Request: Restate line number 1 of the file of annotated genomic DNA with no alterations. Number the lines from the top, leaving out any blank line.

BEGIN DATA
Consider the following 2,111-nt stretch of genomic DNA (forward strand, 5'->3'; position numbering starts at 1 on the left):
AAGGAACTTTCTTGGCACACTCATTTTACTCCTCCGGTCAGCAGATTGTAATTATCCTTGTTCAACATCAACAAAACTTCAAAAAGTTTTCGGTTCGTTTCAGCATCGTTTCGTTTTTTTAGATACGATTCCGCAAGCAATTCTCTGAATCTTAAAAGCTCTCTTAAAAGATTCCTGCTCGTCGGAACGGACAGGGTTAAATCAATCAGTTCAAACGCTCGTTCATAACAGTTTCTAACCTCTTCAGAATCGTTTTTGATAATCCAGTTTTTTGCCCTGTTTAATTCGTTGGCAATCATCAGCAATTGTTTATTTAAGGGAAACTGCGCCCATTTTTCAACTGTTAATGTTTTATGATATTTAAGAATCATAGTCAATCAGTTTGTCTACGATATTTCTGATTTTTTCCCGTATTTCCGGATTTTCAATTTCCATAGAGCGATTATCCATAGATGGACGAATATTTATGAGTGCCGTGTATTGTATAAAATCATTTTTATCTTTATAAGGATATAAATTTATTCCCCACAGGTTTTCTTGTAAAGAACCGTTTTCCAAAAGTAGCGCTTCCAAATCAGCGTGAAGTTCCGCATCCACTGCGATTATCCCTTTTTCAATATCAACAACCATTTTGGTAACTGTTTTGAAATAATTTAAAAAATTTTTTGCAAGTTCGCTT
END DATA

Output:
Consider the following 2,111-nt stretch of genomic DNA (forward strand, 5'->3'; position numbering starts at 1 on the left):